Turkey, Culture

Turkey: Chaldean Christians restoring church in SE

Under state-backed program, 8 families return to their hometown free of terrorism, restore Mor Yuhanon Church

Fadil Aslan   | 11.07.2019
Turkey: Chaldean Christians restoring church in SE

SIRNAK, Turkey 

With their hometown cleared of terrorist elements, Chaldean Christians in southeastern Turkey have returned to restore their local church.

Eight Chaldean families were forced to leave their home in the 1990s due to escalating terror in the region, but they recently returned to their village, known as Cevizagaci or “Walnut Tree” in English, in Beytussebap, in the Sirnak province, with the help of the Turkish government’s “return to village program.”

Turkey started the Return to Villages program in the early 2000s for people to return to areas once plagued by terrorism but now safe and secure.

The families, glad to be back in their peaceful village, wanted to renovate the Mor Yuhanon Church, where they had worshiped in the past but had been destroyed over time.

Angel funding came from a fellow villager named Celebi Yaramis, who now lives in Europe and comes to visit his hometown once a year.

Yaramis offered the necessary financial support for the church’s reconstruction.

Metin Yaramis, a local leader in Cevizagaci, told Anadolu Agency that back in the 1990s the village had as many as 45 households.

“We came back to our village with peace and rebuilt our houses.”

Local and state support

In this village, whose residents follow the centuries-old eastern Chaldean Christian faith and speak Kurdish as well as Turkish, Metin Yaramis said they enjoy support from both neighboring settlements and the state.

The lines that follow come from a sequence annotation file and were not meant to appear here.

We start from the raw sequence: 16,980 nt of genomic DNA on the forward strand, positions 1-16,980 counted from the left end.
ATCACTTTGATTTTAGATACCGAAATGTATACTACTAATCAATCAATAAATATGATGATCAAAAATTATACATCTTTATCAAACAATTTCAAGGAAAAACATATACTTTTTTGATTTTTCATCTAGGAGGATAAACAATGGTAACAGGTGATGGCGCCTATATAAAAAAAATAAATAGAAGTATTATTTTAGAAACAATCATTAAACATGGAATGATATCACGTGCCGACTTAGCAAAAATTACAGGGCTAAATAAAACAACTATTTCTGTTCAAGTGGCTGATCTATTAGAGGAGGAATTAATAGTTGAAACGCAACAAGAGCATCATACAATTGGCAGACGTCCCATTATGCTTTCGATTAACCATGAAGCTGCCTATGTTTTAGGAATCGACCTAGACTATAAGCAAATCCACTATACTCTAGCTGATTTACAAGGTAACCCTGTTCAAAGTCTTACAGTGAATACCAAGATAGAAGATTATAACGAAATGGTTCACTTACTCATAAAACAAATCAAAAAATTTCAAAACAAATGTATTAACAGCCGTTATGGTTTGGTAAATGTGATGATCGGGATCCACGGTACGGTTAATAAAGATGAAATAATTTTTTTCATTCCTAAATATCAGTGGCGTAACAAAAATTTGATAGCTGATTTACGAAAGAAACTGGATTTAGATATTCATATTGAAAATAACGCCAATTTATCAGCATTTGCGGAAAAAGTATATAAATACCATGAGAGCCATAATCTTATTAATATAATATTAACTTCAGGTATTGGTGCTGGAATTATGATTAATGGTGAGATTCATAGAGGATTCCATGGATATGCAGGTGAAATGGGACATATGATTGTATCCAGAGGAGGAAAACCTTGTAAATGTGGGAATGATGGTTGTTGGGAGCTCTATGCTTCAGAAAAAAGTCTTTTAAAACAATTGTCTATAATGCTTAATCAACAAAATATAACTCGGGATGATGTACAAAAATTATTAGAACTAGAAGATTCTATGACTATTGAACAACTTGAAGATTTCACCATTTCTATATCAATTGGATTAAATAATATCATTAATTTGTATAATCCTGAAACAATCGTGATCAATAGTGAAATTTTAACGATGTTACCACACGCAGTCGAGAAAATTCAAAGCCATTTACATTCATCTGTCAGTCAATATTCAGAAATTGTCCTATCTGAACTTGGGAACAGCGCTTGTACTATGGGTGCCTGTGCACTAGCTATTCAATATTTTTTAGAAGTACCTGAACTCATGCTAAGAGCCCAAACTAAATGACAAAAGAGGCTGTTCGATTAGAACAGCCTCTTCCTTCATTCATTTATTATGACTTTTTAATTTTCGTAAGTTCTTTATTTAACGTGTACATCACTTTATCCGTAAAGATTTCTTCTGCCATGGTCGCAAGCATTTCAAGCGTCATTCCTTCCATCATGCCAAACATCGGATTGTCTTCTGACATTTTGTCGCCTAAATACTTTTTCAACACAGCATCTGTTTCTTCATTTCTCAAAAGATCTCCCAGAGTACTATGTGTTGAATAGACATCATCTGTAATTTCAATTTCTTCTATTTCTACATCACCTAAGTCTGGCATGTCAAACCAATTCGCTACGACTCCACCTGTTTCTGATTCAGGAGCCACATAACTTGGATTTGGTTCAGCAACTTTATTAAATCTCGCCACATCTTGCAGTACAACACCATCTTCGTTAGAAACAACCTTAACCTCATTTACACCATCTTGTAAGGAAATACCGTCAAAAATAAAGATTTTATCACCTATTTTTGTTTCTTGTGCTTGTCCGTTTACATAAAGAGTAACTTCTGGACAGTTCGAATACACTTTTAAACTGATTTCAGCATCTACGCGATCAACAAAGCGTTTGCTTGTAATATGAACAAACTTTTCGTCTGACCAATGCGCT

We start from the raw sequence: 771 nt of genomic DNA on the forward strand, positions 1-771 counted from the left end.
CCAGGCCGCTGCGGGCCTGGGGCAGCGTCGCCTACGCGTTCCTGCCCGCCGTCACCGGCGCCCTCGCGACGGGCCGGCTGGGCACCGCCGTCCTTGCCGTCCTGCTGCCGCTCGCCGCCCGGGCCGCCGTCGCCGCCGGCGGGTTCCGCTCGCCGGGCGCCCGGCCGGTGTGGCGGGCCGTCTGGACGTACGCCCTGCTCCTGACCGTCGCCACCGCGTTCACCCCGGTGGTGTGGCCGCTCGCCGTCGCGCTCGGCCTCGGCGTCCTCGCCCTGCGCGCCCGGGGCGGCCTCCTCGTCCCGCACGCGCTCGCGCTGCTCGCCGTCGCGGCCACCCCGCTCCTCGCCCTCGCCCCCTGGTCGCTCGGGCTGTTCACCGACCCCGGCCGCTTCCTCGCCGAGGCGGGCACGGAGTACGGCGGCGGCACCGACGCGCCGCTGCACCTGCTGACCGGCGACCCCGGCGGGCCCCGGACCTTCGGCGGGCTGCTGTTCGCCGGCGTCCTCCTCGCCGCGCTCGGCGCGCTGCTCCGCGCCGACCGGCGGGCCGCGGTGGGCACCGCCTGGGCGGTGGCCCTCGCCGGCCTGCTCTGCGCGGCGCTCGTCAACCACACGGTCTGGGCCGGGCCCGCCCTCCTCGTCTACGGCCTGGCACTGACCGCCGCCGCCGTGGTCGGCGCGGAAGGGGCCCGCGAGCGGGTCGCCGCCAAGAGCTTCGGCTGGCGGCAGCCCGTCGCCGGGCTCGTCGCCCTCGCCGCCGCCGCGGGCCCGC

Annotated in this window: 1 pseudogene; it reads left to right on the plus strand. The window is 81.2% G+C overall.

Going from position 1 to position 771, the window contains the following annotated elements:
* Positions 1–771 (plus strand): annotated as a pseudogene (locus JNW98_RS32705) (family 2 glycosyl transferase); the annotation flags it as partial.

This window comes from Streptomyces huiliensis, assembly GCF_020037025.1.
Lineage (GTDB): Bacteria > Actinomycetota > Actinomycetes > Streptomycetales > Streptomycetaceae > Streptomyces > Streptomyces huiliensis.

In summertime, nearly 100 families living in Europe come to visit the village, he said. “In winter, only eight families live here.”

“Everyone here welcomed us restoring the church,” he stressed.

“Our Muslim brothers are also helping to restore the church. There’s no distinction here.”

Zarife Yaramis, a former resident of Cevizagaci now living in Belgium, said she is happy to see the village alive again and added: “I’m glad to be in my village, my kids also love it here. I have very nice neighbors.”

Aydin Yaramis, a teenager living in the village, said: “Before there was a church, we did our prayers at home,” adding that he would live to see a village school.

“There’s peace here, like never before. Soon it may be a better place than Europe,” he added.

Cemil Acar, from a neighboring village, said he and the residents of Cevzagaci enjoy a good relationship, adding: “Now they’ll have a place to worship comfortably. We’re pleased with them and may Allah be pleased.”

*Writing by Erdogan Cagatay Zontur

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